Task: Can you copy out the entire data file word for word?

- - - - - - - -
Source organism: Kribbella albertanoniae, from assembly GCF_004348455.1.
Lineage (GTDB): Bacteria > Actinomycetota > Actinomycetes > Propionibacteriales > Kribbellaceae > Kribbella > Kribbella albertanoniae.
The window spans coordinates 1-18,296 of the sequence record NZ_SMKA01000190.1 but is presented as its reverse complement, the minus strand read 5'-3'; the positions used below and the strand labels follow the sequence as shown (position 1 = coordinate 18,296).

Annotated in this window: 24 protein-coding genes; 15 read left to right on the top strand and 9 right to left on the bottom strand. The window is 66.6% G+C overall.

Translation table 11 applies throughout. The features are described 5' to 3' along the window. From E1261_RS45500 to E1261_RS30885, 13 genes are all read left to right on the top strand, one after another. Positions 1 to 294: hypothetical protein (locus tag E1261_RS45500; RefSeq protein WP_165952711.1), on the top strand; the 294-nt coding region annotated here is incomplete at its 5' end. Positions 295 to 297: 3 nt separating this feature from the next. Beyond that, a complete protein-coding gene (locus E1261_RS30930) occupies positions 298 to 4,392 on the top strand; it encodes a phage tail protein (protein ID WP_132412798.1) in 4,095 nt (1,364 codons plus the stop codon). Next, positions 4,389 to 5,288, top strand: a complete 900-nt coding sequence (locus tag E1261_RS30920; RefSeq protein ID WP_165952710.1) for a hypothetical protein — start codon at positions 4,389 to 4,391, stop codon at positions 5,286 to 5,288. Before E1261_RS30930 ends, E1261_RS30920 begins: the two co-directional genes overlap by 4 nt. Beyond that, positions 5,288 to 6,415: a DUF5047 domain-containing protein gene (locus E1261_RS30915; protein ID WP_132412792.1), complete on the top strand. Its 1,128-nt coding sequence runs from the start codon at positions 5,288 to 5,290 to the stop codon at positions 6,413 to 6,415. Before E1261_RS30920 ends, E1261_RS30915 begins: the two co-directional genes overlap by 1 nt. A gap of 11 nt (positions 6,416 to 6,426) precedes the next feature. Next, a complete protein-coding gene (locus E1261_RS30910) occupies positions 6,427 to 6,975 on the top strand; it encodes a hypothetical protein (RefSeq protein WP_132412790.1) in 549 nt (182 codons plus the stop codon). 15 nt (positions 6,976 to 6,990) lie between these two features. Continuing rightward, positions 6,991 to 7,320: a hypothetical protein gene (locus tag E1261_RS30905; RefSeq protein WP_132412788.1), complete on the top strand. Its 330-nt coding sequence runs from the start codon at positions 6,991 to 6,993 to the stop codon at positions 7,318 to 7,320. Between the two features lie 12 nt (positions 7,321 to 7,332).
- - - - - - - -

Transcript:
Source organism: Kribbella albertanoniae, from assembly GCF_004348455.1.
Lineage (GTDB): Bacteria > Actinomycetota > Actinomycetes > Propionibacteriales > Kribbellaceae > Kribbella > Kribbella albertanoniae.
The window spans coordinates 1-18,296 of the sequence record NZ_SMKA01000190.1 but is presented as its reverse complement, the minus strand read 5'-3'; the positions used below and the strand labels follow the sequence as shown (position 1 = coordinate 18,296).

Annotated in this window: 24 protein-coding genes; 15 read left to right on the top strand and 9 right to left on the bottom strand. The window is 66.6% G+C overall.

Translation table 11 applies throughout. The features are described 5' to 3' along the window. From E1261_RS45500 to E1261_RS30885, 13 genes are all read left to right on the top strand, one after another. Positions 1 to 294: hypothetical protein (locus tag E1261_RS45500; RefSeq protein WP_165952711.1), on the top strand; the 294-nt coding region annotated here is incomplete at its 5' end. Positions 295 to 297: 3 nt separating this feature from the next. Beyond that, a complete protein-coding gene (locus E1261_RS30930) occupies positions 298 to 4,392 on the top strand; it encodes a phage tail protein (protein ID WP_132412798.1) in 4,095 nt (1,364 codons plus the stop codon). Next, positions 4,389 to 5,288, top strand: a complete 900-nt coding sequence (locus tag E1261_RS30920; RefSeq protein ID WP_165952710.1) for a hypothetical protein — start codon at positions 4,389 to 4,391, stop codon at positions 5,286 to 5,288. Before E1261_RS30930 ends, E1261_RS30920 begins: the two co-directional genes overlap by 4 nt. Beyond that, positions 5,288 to 6,415: a DUF5047 domain-containing protein gene (locus E1261_RS30915; protein ID WP_132412792.1), complete on the top strand. Its 1,128-nt coding sequence runs from the start codon at positions 5,288 to 5,290 to the stop codon at positions 6,413 to 6,415. Before E1261_RS30920 ends, E1261_RS30915 begins: the two co-directional genes overlap by 1 nt. A gap of 11 nt (positions 6,416 to 6,426) precedes the next feature. Next, a complete protein-coding gene (locus E1261_RS30910) occupies positions 6,427 to 6,975 on the top strand; it encodes a hypothetical protein (RefSeq protein WP_132412790.1) in 549 nt (182 codons plus the stop codon). 15 nt (positions 6,976 to 6,990) lie between these two features. Continuing rightward, positions 6,991 to 7,320: a hypothetical protein gene (locus tag E1261_RS30905; RefSeq protein WP_132412788.1), complete on the top strand. Its 330-nt coding sequence runs from the start codon at positions 6,991 to 6,993 to the stop codon at positions 7,318 to 7,320. Between the two features lie 12 nt (positions 7,321 to 7,332).